The last three months of 2009 proved to be treacherous for U.S.-based oilfield service operators, with Baker Hughes Inc.'s (BHI) profits falling 81%, Halliburton's off 48% and Schlumberger Ltd.'s down 31%, but a recovery in pricing and services is likely to pick up later this year, executives said.
"In some areas of the U.S. we are again starting to hire and as a result of strengthening demand for our products and services, and as this demand expands and leads to improved capacity utilization, we will be able to implement price increases," BHI CEO Chad Deaton told financial analysts last week. BHI activity outside North America also is expected to improve this year, he said, but prices will be softer because of contracts negotiated at lower 2009 prices.
The "price deterioration" that hit the oilfield services sector in North America last year has ended, giving BHI and other operators a "better chance for pricing as time goes on," said Deaton. "If the rig count continues to climb to 20, 30 rigs a week, possibly in the second quarter we could raise some prices." Contract prices have flattened after plummeting in 2009. Let's put it this way," he said of North American projects, "we're not seeing the price deterioration anymore."
BHI's net income for 4Q2009 was $84 million (27 cents/share), well below the $432 million ($1.41) reported in 4Q2008. The merger with shale expert BJ Services Co., announced last year (see NGI, Sept. 7, 2009), is on track for completion by the end of March, the company said.
Halliburton CEO Dave Lesar told analysts in a separate conference call that his company would "know a lot more about where the U.S. market is going to go at the end of the first quarter, with wherever [gas] storage is at that point in time and the emotion of where the U.S. economy may be heading."
Halliburton reported net income of $243 million (27 cents/share) in 4Q2009, down by almost half from $468 million (52 cents) reported in the year-ago period. Revenue fell 25% to $3.69 billion.
An estimated 1,300-1,500 U.S. gas wells were awaiting completion going into 4Q2009, said Tim Probert, president of Halliburton's Global Business Lines and Corporate Development. Around 450 gas wells were completed in the last three months, but that leaves a lot of wells still unfinished. As the rig count dropped last year, Halliburton's management team also expected gas production to fall.
"We've certainly been surprised at how well production has held up," Probert told financial analysts during a conference call. "We predicted a different outcome. We will be working this backlog off during the course of [4Q2009] and [1Q2010], which is a net positive at the end of the day, but the tightening of supply is, after all, a one-time event. Once it's gone, it's largely gone..." It's "anyone's guess at the moment" as to where U.S. gas drilling would go in 2010.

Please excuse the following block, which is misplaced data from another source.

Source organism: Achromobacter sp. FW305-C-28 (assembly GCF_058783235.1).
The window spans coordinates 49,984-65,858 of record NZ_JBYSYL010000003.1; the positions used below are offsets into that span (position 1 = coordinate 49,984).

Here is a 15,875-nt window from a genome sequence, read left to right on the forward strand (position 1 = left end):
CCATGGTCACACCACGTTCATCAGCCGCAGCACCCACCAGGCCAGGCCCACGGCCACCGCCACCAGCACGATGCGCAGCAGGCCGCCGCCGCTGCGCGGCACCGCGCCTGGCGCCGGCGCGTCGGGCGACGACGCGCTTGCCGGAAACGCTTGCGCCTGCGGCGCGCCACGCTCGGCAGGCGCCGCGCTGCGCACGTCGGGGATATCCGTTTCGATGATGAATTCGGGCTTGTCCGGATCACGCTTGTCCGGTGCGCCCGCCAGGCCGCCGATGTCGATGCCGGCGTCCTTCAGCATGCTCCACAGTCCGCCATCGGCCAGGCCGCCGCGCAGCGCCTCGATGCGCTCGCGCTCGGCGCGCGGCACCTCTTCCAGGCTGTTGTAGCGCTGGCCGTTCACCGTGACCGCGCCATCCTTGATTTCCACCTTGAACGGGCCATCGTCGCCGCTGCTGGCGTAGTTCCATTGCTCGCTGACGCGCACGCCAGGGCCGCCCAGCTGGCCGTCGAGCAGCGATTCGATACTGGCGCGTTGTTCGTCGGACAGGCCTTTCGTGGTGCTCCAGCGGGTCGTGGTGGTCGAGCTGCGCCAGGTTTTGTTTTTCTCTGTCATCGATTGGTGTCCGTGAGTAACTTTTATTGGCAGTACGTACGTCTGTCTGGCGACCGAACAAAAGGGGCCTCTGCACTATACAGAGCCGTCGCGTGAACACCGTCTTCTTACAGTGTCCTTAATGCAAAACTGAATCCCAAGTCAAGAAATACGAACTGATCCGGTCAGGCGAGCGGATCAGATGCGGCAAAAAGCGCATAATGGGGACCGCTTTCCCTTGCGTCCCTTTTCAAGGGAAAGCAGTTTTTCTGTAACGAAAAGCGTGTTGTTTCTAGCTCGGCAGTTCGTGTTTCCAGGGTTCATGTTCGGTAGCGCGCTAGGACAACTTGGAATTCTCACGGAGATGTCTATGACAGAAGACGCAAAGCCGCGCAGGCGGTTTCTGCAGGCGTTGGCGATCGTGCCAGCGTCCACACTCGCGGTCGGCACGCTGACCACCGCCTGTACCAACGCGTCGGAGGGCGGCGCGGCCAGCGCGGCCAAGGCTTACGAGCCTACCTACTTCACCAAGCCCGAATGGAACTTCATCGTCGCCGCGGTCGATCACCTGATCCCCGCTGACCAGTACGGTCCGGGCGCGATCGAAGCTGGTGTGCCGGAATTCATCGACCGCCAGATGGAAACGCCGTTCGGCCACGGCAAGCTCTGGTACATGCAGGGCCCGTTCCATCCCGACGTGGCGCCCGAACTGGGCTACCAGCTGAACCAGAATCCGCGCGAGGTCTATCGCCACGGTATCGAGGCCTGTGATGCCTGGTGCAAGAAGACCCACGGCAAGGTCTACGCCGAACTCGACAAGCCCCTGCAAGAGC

Before making any forecasts on the U.S. gas market for 2010, Probert said he would need to see more data. "We hope to see some incremental demand for the health of the natural gas business, and we need to see it as we exit Q1. The whole matter is a little bit of an unknown at the moment."
Several producers have announced "potential increases in upstream spending for 2010 targeted for new frontier developments and ultra-deepwater where we are well positioned," Lesar noted. "However, we expect operator investment will remain weighted toward the second half of the year." This is "a transition year as the industry seeks to balance supply growth with recovering hydrocarbon demand."
The gas shale plays are consuming equipment "very dramatically," Lesar said. "We have to take more horsepower to every job, and we're grinding horsepower up in every job. The smaller players were getting their equipment used up going into the shale plays, and they are actually going away from the shale plays because it is using equipment up. If we can get the supply/demand balance for equipment in a better situation, it will give us a little more pricing power..."
Halliburton is "almost exclusively" using a drilling unit made specifically to operate in "heavy shale environments," Lesar said. "That's the focus on our capital spend for 2010. It's also fair to say, with the retirements [in equipment] we've had, we are using up equipment...I also think the supply of pressure pumping equipment as an industry is going down a lot faster than people think. It's a heavy toll that we're seeing on equipment today, especially in shales."
"For natural gas activity we remain a great deal more cautious," Schlumberger CEO Andrew Gould said in his company's conference call last month (see NGI, Jan. 25). "We consider that worldwide markets remain generally oversupplied."
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